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Reference properties are denoted by the reference keyword. A Reference Property refers to an instance of a specified Data Structure in the same Data Model or in an imported Data Model.


<property-name> : [~as] [containing] reference [~to] <referenced-structure> [inverse <inverse-reference>][<cardinality-indicator>]


structure TaxFiling

taxpayer : as reference to Person inverse taxfiling


structure Person

taxfiling : as reference to TaxFiling inverse taxpayer

homeAddress : as containing reference to Address

workAddress :as reference to Address


structure Address


Field Name





The name assigned to this property.



Indicates that the referenced object is contained by the referring object. See the discussion below for more information.


QName(Data Structure)

The target of this Reference Property.


SName(Reference Property)

Specifies a Reference Property in the referenced Data Structure that forms a bi-directional association with the referring Data Structure. See the discussion below for more information.

Child Elements


Parent Elements

Data Structure



The optional containing keyword indicates a whole/part relationship, where the referenced object is contained by the referring object. The reference should be managed at runtime to enforce UML composition semantics, namely:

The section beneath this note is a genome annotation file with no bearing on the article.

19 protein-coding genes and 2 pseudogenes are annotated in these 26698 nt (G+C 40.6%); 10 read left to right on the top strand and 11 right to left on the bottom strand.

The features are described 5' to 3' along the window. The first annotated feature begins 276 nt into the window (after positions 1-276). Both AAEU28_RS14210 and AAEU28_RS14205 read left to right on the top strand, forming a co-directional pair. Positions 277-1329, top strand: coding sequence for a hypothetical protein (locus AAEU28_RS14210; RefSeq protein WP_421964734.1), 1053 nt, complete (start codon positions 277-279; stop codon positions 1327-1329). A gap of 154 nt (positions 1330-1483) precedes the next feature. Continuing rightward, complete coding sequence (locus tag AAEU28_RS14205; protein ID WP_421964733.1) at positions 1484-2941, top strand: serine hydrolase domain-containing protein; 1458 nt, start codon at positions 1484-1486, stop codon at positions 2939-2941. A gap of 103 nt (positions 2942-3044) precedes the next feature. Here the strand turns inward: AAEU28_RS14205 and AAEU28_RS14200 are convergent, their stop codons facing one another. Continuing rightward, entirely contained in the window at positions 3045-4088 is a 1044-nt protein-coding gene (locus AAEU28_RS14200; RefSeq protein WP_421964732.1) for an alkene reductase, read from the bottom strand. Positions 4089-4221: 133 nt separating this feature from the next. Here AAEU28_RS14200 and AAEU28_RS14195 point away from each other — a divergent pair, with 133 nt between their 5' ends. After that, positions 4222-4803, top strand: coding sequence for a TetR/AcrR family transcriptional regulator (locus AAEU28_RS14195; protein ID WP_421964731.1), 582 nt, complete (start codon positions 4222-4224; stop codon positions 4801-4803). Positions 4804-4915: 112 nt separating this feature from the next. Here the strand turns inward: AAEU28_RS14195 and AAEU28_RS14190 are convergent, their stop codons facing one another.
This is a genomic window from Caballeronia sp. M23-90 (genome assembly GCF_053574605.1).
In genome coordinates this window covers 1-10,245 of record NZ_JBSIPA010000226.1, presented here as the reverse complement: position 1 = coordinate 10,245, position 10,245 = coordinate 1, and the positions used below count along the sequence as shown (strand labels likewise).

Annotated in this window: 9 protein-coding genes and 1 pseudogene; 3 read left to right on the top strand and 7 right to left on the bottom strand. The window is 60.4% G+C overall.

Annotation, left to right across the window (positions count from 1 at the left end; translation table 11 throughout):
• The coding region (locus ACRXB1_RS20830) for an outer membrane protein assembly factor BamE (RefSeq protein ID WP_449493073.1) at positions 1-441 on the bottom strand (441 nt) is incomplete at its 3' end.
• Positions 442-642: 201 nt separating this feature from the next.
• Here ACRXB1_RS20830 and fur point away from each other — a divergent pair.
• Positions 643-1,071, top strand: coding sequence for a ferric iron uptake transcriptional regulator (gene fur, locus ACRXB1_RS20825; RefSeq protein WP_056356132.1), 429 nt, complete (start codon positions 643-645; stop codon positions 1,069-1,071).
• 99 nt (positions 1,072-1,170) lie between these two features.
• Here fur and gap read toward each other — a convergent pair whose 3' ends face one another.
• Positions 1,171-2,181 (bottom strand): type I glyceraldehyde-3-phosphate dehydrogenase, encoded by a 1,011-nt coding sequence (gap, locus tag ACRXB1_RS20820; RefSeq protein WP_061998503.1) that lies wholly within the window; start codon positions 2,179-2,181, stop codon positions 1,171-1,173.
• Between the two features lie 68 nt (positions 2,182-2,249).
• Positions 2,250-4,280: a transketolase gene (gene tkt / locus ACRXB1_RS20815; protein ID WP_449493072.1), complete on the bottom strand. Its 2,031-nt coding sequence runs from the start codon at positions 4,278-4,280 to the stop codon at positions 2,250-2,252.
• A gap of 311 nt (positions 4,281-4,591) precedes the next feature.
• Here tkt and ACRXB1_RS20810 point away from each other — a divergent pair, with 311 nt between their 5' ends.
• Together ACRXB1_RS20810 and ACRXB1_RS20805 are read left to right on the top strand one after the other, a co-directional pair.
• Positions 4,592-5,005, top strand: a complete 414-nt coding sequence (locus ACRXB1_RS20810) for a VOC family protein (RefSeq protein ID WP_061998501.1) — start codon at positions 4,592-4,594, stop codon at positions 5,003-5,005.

An instance of the contained structure can have at most one container at a time. It cannot be referenced simultaneously through more than one containing reference, even if those containing references are defined separately.
If a composite is deleted, all of its parts are normally deleted with it.

Note that it is up to the application to enforce the above semantics at runtime. Generated code SHOULD enforce containment semantics where such enforcement is a natural part of the scope of the generated code; but this is generally not sufficient to guarantee these semantics.


The inverse keyword means that the reference guarantees consistency in the following forms:

In the simplest case, starting with object O1, traversing the association through its reference R1 yields an object O2 whose specified inverse reference R2 yields O1.
One or both of the references may be multi-valued (Cardinality 0..* or 1..*). In this case:
oStarting with object O1, traversing a multi-valued inverse reference R1 yields a set of objects, each of which refers back to O1 through its inverse reference R2.
oR2 refers back to O1 if:
(a) R2 is a single-valued reference whose value is O1; or
(b) R2 is a multi-valued reference, at least one of whose values is O1.

The inverse keyword is only valid if it meets the following conditions:

inverse must be specified on both ends of the association.
The inverse properties must be reciprocal, such that the named reference properties on each side of the association refer to each other.
The types of the references must be consistent.

To summarize: If Structure S1 defines a reference R1 to structure S2, declared as an inverse of Reference Property R2, then S2 must define the reference R2 to S1, declared as an inverse of Reference Property R1.

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